Have Dental Floss, Will Travel

Mapping the world, one waxy strand at a time…

Puff will always live in my heart…

I grew up on Peter, Paul, and Mary.  My mom used to sing their music to me while I was still in the womb.  If I Had a Hammer was the first song I memorized as a child.  I have half a dozen of their CDs and, until just a few years ago, still had one of their old concert t-shirts in the back of my closet.  So devoted was I that in middle school, when my friends and I tried cigarettes for the first time, we nicknamed them dragons, in honor of my beloved Puff.

I’m perpetually trying to convince Brent that their entire repertoire is original (even though I know that Blowing in the Wind was actually written by Dylan, Leaving on a Jet Plane by John Denver, and Where Have All the Flowers Gone by Pete Seeger).
They’re like distant relatives to me.  I may not see – or listen to – them very often, but I know that they’re always around, always there for me when I need a healthy dose of Lemon Tree or Day is Done.
So you can imagine my distress this morning when I awoke to find out that Mary Travers had died.  Maybe it’s just the stress of the last few weeks, but I actually felt a few tears roll down my cheek when I learned that she’d lost her battle with Leukemia.
In college, I had the opportunity to interview Mary for my senior thesis, a study of how folk music had been used to create a re-politicized memory of the Vietnam War for the children of the flower children.  On the eve of a performance at an anti-war rally in DC, Ms. Travers took the time for a quick phone call.  She was a lovely woman.  In her thick gravely voice, stained from years of cigarettes and pitch-perfect harmonies, she told me why they still performed, why their music continued to resonate in the 21st century, why, in their 60s, they were still traveling the world, spreading their message of peace and justice.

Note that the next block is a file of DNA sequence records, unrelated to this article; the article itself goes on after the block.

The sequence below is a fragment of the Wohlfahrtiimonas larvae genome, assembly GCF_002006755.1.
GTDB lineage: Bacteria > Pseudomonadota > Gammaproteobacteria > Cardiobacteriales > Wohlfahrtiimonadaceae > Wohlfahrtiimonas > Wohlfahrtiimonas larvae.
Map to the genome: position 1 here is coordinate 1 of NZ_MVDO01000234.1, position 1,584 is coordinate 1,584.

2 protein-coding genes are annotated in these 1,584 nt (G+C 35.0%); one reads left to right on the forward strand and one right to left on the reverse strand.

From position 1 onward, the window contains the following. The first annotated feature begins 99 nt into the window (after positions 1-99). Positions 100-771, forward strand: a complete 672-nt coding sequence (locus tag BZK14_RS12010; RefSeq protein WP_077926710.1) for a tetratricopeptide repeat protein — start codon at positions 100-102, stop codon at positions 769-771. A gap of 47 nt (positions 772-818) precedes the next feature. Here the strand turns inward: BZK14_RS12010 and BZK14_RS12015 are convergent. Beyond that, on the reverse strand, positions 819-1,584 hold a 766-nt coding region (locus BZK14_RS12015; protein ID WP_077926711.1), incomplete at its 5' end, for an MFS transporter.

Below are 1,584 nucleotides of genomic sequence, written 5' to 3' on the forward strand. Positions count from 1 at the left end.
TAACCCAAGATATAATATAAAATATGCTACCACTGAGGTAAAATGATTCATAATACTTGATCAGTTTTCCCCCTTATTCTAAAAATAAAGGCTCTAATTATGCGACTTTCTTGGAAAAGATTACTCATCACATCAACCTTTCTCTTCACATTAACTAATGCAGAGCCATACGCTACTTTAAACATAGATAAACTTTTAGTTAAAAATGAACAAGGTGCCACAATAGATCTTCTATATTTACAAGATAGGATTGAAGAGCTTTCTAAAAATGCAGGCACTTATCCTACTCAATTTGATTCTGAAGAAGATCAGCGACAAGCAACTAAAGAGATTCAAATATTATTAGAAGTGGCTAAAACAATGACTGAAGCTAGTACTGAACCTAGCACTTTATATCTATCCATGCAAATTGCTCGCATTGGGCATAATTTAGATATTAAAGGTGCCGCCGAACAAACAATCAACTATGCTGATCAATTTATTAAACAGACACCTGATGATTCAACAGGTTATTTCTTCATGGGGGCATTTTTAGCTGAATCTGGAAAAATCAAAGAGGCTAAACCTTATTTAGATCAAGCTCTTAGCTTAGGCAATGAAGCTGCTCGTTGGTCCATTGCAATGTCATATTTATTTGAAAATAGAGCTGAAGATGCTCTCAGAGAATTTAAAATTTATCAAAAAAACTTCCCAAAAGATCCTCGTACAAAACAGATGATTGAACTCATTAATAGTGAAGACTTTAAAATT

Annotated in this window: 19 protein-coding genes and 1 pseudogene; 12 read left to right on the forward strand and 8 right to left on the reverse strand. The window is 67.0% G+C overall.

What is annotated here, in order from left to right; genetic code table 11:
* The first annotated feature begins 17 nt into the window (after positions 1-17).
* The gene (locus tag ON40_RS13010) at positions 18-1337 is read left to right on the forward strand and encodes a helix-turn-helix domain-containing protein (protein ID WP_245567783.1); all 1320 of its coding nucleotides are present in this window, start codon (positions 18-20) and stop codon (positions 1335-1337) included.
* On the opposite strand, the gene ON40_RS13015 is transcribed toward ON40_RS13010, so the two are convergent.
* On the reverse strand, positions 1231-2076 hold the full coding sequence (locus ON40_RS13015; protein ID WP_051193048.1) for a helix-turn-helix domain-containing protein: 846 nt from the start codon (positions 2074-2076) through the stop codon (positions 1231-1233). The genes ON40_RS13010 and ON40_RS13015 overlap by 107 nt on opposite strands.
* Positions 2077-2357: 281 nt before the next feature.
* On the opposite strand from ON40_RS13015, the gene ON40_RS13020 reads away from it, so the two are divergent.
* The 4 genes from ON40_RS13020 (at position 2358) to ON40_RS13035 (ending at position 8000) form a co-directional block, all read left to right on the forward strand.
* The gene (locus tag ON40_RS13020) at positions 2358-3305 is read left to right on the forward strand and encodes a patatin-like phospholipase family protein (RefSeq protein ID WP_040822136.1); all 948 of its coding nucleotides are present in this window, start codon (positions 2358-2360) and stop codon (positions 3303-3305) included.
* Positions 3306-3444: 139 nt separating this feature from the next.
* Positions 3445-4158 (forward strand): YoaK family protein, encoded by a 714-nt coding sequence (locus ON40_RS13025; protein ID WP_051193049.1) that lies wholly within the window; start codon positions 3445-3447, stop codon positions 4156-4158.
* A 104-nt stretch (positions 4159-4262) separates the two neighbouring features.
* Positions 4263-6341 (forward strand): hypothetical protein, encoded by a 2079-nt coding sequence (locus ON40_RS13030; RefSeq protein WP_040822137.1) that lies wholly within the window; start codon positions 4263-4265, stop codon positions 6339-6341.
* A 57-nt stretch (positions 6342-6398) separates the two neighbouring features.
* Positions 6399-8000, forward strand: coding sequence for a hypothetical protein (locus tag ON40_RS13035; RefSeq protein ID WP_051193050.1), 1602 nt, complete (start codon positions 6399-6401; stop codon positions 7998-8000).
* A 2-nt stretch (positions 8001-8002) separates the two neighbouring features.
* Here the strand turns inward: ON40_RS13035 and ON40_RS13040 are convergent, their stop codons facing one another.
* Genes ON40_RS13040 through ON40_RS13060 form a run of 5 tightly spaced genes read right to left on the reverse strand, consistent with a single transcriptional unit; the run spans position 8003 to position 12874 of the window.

In honor of Mary and her powerful voice, I think I’ll start my American Revolutions class today by asking my students whether musicians can be revolutionaries.  They may have never heard of Peter, Paul, and Mary, but surely they know of other entertainers agitating for social change.  I’ll be interested to see where the conversation goes.
Puff is dead.  Long live Puff.

4 responses to “Puff will always live in my heart…

  1. X-Country2 September 17, 2009 at 5:27 pm

    What a lovely tribute and a great discussion topic.

  2. Denise September 18, 2009 at 3:51 pm

    At least you had the chance to interview her, that's really cool!

  3. Angela and David Kidd September 18, 2009 at 3:58 pm

    Very nice post and very cool that you got to meet her. I'd be curious to hear what your students said. I think there are still a few musicians in our generation writing about social change but I feel like they get lost with all the attention being given to the Kanye Wests of the world.

  4. HEATHER @ runfastermommy! September 20, 2009 at 8:52 pm

    just passing through and found your blog (by way of Denise!) I too was really heartbroken by the death of Mary! My very first concert was Peter Paul and Mary, and I adore their music. I have such fond memories of growing up listening to them!

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